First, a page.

“Law students have the potential to stand in the gap for indigent members of our community … those who need help removing the collateral consequences of a prior criminal conviction.”
— Phyllis Aluko, Assistant Shelby County Public Defender.
It’s one thing for a law school intern to shadow an attorney or even help prepare cases. But it’s quite another to appear before a judge. Third-year law student and intern with the Shelby County Public Defender’s Office, Bryant Kroll, argued on behalf of a client for the first time last week.
Kroll was eligible to receive a limited practice license from the Tennessee Supreme Court, which allows him to litigate under the supervision of a licensed attorney. Interns like Kroll do not handle criminal cases that public defenders typically take. Rather, these lawyers-in-training are able to help manage some of the fallout from criminal convictions — such as loss of driving privileges. These are issues that public defenders, already facing staggering caseloads, typically do not have the bandwidth to address.
But the series of events that can follow a criminal conviction, called “collateral consequences,” can have a crippling and lasting effect on a person. Long after incarceration has ended, loss of basic privileges, a criminal record and a host of other, often unforeseen, disproportionate burdens can weigh on a person long after he’s served his time. These consequences can prevent people from securing work, moving about the community, obtaining business licenses and benefits, and, of course, voting.
Rethinking the internship program to fill this gap is part of an effort by the public defender’s office to give law students experience in the courtroom while helping people who need legal assistance.
“These are civil issues, but they still have a big impact on the client’s life,” says Aluko. “It’s a permanent revocation for so many people unless attorneys step in the gap and help them out. Providing that type of service helps to make a difference in the lives of a lot of people. Plus, it assists in the training of our interns. It’s about building capacity for our office, our interns and our clients.”
“I Made Some Bad Mistakes. I Paid for Them.”
It’s been nearly 15-years since he stopped drinking. While incarcerated, an Alcoholics Anonymous program provided the roadmap to a sober life. Now, this 71-year old Shelby County man wants to get his driver’s license back.
“You need your own transportation. To go to the grocery store, you need transportation. My grandkids get sick, I need to pick them up. I need transportation. The bus just don’t do it.”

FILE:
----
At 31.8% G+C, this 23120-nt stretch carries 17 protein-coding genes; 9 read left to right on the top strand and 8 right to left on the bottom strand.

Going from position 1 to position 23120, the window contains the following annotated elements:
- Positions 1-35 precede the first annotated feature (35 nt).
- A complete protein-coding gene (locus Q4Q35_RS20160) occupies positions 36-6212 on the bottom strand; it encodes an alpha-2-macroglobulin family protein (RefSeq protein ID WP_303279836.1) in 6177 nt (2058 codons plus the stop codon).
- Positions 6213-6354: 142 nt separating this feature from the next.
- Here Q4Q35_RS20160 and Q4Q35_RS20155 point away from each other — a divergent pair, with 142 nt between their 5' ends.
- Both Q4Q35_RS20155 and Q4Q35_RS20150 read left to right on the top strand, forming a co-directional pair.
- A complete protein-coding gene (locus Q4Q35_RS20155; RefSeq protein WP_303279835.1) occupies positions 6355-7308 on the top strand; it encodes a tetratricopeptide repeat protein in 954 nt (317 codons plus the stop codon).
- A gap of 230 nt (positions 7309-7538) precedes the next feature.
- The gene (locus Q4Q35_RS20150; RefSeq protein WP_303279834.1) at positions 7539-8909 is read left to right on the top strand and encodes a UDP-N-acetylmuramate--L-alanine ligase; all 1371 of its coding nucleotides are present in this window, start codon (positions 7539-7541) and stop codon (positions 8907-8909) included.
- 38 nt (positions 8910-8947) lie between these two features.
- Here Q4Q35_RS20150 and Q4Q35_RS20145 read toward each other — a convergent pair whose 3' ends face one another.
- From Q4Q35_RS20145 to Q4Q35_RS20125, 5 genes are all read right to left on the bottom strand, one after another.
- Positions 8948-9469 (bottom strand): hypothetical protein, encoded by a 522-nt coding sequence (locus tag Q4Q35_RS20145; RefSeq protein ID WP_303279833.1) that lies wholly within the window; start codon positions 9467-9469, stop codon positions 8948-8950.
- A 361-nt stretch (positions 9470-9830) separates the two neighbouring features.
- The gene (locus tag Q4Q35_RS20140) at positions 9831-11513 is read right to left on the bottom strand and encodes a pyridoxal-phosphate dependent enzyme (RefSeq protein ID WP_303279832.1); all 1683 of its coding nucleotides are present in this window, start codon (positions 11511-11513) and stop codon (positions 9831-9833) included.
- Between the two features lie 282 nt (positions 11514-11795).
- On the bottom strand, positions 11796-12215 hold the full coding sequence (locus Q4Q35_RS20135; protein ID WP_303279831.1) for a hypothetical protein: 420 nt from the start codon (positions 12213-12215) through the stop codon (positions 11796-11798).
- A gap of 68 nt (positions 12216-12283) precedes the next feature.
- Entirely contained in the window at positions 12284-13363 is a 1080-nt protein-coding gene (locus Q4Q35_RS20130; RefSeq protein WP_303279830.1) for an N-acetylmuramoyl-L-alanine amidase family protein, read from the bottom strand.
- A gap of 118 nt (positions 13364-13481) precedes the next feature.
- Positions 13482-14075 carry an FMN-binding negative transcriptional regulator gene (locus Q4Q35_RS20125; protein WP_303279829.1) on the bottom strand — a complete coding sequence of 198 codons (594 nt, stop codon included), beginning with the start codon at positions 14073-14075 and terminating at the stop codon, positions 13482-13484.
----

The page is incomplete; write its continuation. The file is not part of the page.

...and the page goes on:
He was classified a Habitual Motor Vehicle Offender (HMVO) for driving on a revoked license after a DUI. He was also incarcerated for another DUI. That’s when he went through the 12-Step Alcoholics Anonymous program and stopped drinking.
He says he’s a different person now. Has been for years, and his clean record these past few years demonstrates that. But his HMVO status means that he can’t get his license back. It also means that putting a key in car ignition can mean another felony and jail time.
“This civil petition has felonious consequences,” says Kroll. “You can’t vote, can’t drive and in this city with limited bus routes, especially for an elderly gentleman, carrying groceries on a bus — it’s not right. It underscores the importance of this. People need to know this.”
While researching the case, Kroll and Aluko found good cause to petition for removal of their client’s HMVO status: He’s maintained a clean record for five years, successfully completed rehab and there are compelling reasons for him to drive again — a sick wife and an opportunity to support his family.
“My wife is really sick. She had a kidney transplant. She needs transportation back and forth to the doctor. I need transportation to pick up my medication. My son opened up a restaurant, and I’m working with him. I need to drive to pick-up food and make deliveries. To get back and forth to the restaurants and to pick up different items. That will help me at home with my expenses. The things you can do when you’re driving are far better than when you are walking.”
Kroll successfully argued the case before the judge. His client must still repay old court fees and satisfy all the necessary requirements to get a driver’s license. But for the first time in many years a man has hope … that he can move through life more freely, support his family and live with dignity.